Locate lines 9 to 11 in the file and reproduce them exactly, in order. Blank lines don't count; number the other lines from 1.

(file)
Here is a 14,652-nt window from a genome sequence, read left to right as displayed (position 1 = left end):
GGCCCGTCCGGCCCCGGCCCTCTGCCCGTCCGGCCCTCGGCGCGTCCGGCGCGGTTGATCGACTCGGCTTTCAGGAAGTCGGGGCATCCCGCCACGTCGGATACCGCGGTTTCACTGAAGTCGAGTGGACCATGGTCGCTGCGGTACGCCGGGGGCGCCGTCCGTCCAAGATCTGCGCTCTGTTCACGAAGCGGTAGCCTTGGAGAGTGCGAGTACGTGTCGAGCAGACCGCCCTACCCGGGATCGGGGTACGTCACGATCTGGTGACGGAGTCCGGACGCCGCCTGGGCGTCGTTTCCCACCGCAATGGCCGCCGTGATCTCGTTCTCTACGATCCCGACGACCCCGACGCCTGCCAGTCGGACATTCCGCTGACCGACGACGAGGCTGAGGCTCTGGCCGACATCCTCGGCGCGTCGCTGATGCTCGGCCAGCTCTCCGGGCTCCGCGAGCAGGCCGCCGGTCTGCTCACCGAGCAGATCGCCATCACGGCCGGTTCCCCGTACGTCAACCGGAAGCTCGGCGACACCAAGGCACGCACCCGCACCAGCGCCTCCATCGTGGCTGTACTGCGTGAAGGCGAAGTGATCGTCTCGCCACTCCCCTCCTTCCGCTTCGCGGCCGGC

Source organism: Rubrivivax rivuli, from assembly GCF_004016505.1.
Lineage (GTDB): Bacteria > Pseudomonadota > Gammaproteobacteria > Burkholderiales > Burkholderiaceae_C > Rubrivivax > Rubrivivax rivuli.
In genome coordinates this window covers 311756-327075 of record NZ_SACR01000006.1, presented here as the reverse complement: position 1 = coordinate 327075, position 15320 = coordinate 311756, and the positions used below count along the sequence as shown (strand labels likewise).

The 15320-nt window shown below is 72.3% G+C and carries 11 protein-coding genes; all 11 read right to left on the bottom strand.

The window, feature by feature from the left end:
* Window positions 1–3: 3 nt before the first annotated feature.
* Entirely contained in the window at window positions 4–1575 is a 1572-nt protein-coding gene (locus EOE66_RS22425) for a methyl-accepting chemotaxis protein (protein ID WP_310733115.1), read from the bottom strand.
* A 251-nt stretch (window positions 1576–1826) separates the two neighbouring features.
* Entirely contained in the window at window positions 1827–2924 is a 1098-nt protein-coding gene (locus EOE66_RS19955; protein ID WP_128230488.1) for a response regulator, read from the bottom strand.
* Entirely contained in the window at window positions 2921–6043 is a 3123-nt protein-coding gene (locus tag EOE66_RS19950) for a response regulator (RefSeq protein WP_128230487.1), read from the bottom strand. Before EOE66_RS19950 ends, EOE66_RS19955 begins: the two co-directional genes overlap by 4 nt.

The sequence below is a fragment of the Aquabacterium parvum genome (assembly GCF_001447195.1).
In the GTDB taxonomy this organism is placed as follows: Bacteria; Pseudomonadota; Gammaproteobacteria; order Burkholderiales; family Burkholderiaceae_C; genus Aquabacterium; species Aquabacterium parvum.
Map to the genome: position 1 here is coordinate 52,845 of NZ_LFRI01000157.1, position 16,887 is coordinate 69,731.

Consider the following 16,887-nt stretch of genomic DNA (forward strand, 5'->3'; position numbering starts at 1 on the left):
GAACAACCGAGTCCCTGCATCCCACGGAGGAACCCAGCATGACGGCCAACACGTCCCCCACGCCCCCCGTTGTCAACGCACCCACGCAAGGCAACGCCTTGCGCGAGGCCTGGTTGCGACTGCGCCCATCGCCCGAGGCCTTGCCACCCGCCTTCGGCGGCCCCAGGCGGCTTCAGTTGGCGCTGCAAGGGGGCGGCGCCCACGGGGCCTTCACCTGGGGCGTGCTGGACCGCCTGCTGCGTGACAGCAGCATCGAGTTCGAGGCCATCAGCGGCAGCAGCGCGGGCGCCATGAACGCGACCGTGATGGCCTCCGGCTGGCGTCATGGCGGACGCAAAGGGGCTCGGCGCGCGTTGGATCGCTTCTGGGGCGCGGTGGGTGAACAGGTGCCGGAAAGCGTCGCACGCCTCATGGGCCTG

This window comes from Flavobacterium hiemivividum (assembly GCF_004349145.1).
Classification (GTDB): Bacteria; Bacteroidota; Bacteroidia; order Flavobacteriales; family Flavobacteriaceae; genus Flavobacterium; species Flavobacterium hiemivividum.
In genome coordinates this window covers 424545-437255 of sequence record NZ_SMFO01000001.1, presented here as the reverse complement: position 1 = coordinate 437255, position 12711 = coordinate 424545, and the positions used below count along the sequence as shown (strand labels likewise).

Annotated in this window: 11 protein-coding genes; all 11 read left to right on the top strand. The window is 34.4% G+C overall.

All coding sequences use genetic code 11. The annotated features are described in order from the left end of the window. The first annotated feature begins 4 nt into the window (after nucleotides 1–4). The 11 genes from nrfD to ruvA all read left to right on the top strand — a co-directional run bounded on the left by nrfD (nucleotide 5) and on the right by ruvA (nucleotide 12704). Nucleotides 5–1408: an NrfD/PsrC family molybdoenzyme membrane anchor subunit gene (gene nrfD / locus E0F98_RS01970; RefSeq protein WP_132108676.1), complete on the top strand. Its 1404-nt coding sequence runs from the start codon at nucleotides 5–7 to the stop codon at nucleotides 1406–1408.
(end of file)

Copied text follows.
* Entirely contained in the window at window positions 4–1575 is a 1572-nt protein-coding gene (locus EOE66_RS22425) for a methyl-accepting chemotaxis protein (protein ID WP_310733115.1), read from the bottom strand.
* A 251-nt stretch (window positions 1576–1826) separates the two neighbouring features.
* Entirely contained in the window at window positions 1827–2924 is a 1098-nt protein-coding gene (locus EOE66_RS19955; protein ID WP_128230488.1) for a response regulator, read from the bottom strand.